1 million nested directories can give you root access in Linux

Posted on Wednesday, July 21 2021 @ 11:32 CEST by Thomas De Maesschalck
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Security researchers from Qualys discovered a very interesting security vulnerability that can most likely be exploited on most Linux distributions. The out-of-bounds vulnerability is identified as CVE-2021-33909 and allows an untrusted user to gain full root privileges.

The bug was likely discovered by studying the Linux kernel source code. Exploitation requires the creation of a massive, deep directory structure to trigger an out-of-bounds write. The latter can then be transformed into an arbitrary read and write of kernel memory, allowing full privilege escalation. The attack requires the creation of roughly 1 million nested directories, with a total path length of over 1 gigabyte.

Qualys claims it's an extremely reliable attack that can be performed in about three minutes. The biggest hurdle is that it requires about 5GB of memory and 1 million inodes.

How the exploit works:

1/ We mkdir() a deep directory structure (roughly 1M nested directories) whose total path length exceeds 1GB, we bind-mount it in an unprivileged user namespace, and rmdir() it.

2/ We create a thread that vmalloc()ates a small eBPF program (via BPF_PROG_LOAD), and we block this thread (via userfaultfd or FUSE) after our eBPF program has been validated by the kernel eBPF verifier but before it is JIT-compiled by the kernel.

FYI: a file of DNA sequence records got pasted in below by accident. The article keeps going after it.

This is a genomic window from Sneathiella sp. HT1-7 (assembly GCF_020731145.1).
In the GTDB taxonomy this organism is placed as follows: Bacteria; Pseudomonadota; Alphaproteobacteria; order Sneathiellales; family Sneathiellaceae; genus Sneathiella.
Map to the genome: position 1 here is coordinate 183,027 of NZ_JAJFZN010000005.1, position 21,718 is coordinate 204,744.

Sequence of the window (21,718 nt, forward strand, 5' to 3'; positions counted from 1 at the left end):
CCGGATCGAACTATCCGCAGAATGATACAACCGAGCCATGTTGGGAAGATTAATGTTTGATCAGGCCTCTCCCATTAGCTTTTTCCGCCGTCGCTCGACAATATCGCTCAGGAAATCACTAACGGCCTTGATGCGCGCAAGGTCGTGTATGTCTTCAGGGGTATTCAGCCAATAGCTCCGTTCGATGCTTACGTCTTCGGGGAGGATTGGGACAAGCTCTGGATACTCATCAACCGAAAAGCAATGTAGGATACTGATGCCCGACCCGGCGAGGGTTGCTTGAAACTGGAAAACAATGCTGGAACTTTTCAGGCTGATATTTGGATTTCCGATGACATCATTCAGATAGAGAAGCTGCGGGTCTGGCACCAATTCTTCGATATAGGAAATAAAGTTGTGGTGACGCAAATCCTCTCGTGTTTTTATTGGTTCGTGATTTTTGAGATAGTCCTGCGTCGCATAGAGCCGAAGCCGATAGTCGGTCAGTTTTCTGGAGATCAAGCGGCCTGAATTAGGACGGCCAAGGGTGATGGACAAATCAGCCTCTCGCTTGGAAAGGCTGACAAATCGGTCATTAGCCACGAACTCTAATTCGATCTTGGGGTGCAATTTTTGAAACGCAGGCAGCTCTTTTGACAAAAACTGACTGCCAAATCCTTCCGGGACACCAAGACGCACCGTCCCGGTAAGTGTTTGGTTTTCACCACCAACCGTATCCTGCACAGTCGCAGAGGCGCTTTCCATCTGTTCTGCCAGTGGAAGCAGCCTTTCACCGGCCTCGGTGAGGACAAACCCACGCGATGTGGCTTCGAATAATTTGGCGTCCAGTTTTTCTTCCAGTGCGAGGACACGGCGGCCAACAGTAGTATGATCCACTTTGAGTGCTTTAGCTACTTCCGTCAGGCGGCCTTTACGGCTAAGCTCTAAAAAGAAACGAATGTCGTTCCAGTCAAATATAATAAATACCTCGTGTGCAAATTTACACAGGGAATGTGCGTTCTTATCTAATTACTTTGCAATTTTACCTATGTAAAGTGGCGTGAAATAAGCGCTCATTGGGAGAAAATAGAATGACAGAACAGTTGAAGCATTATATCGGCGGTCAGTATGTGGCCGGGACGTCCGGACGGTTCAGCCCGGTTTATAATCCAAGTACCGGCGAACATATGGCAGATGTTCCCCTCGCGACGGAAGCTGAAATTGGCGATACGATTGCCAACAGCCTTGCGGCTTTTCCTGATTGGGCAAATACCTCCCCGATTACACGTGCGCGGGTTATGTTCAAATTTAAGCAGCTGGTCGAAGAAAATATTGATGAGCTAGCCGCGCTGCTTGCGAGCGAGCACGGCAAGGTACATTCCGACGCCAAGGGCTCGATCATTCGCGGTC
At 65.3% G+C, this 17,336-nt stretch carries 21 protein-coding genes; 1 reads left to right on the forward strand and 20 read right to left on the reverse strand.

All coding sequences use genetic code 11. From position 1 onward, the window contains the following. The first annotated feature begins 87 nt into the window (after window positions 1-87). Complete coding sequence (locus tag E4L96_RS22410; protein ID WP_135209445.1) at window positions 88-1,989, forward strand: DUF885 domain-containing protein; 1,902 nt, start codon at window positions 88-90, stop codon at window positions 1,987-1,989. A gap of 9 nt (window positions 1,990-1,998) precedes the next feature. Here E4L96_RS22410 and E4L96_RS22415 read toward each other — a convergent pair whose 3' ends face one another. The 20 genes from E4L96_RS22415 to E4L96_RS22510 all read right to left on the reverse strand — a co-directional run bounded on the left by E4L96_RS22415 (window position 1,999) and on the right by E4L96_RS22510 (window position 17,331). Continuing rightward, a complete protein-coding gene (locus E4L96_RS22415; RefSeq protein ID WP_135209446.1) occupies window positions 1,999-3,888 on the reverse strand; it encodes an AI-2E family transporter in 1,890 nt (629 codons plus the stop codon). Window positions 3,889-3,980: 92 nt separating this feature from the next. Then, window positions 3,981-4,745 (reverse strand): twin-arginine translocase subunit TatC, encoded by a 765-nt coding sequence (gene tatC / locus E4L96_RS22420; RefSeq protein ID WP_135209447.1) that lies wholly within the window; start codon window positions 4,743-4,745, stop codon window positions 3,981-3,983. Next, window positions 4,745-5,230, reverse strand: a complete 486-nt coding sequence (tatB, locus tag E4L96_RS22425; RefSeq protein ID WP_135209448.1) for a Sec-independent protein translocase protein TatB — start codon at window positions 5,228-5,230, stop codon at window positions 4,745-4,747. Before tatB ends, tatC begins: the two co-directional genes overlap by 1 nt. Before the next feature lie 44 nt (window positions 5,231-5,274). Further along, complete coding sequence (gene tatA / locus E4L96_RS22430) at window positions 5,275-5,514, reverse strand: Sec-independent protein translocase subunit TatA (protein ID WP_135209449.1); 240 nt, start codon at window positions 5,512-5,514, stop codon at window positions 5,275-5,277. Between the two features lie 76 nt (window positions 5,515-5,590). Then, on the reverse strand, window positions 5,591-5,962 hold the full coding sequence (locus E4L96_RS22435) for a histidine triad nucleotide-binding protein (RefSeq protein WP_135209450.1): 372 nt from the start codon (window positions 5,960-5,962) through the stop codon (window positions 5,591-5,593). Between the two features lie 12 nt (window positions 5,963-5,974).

3/ We open() /proc/self/mountinfo in our unprivileged user namespace and start read()ing the long path of our bind-mounted directory, thereby writing the string "//deleted" to an offset of exactly -2GB-10B below the beginning of a vmalloc()ated buffer.

4/ We arrange for this "//deleted" string to overwrite an instruction of our validated eBPF program (and therefore nullify the security checks of the kernel eBPF verifier) and transform this uncontrolled out-of-bounds write into an information disclosure and into a limited but controlled out-of-bounds write.

5/ We transform this limited out-of-bounds write into an arbitrary read and write of kernel memory by reusing Manfred Paul's beautiful btf and map_push_elem techniques from:

ARS Technica reports most Linux distros are rolling out patches as we speak.

About the Author

Thomas De Maesschalck

Thomas has been messing with computer since early childhood and firmly believes the Internet is the best thing since sliced bread. Enjoys playing with new tech, is fascinated by science, and passionate about financial markets. When not behind a computer, he can be found with running shoes on or lifting heavy weights in the weight room.

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